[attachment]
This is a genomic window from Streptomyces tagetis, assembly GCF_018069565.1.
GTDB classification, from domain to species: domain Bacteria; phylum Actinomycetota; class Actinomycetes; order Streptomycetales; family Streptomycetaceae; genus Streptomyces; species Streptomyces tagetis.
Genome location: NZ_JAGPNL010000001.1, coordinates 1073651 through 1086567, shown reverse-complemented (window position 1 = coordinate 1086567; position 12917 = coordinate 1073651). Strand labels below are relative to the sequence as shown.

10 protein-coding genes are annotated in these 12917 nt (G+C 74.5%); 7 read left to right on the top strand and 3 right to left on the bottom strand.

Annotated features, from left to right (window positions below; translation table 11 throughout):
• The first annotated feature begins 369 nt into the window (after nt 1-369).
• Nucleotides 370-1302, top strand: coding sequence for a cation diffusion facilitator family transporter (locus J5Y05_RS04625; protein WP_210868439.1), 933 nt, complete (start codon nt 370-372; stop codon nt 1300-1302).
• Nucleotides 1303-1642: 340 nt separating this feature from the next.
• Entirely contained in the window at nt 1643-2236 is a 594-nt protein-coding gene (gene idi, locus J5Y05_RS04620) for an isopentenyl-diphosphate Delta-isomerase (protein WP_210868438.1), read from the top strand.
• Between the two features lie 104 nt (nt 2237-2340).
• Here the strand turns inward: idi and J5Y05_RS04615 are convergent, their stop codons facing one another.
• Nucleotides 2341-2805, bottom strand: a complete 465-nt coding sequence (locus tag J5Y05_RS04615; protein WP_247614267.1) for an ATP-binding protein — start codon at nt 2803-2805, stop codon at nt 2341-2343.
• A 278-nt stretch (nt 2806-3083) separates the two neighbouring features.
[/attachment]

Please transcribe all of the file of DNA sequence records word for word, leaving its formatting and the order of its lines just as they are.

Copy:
This is a genomic window from Streptomyces tagetis, assembly GCF_018069565.1.
GTDB classification, from domain to species: domain Bacteria; phylum Actinomycetota; class Actinomycetes; order Streptomycetales; family Streptomycetaceae; genus Streptomyces; species Streptomyces tagetis.
Genome location: NZ_JAGPNL010000001.1, coordinates 1073651 through 1086567, shown reverse-complemented (window position 1 = coordinate 1086567; position 12917 = coordinate 1073651). Strand labels below are relative to the sequence as shown.

10 protein-coding genes are annotated in these 12917 nt (G+C 74.5%); 7 read left to right on the top strand and 3 right to left on the bottom strand.

Annotated features, from left to right (window positions below; translation table 11 throughout):
• The first annotated feature begins 369 nt into the window (after nt 1-369).
• Nucleotides 370-1302, top strand: coding sequence for a cation diffusion facilitator family transporter (locus J5Y05_RS04625; protein WP_210868439.1), 933 nt, complete (start codon nt 370-372; stop codon nt 1300-1302).
• Nucleotides 1303-1642: 340 nt separating this feature from the next.
• Entirely contained in the window at nt 1643-2236 is a 594-nt protein-coding gene (gene idi, locus J5Y05_RS04620) for an isopentenyl-diphosphate Delta-isomerase (protein WP_210868438.1), read from the top strand.
• Between the two features lie 104 nt (nt 2237-2340).
• Here the strand turns inward: idi and J5Y05_RS04615 are convergent, their stop codons facing one another.
• Nucleotides 2341-2805, bottom strand: a complete 465-nt coding sequence (locus tag J5Y05_RS04615; protein WP_247614267.1) for an ATP-binding protein — start codon at nt 2803-2805, stop codon at nt 2341-2343.
• A 278-nt stretch (nt 2806-3083) separates the two neighbouring features.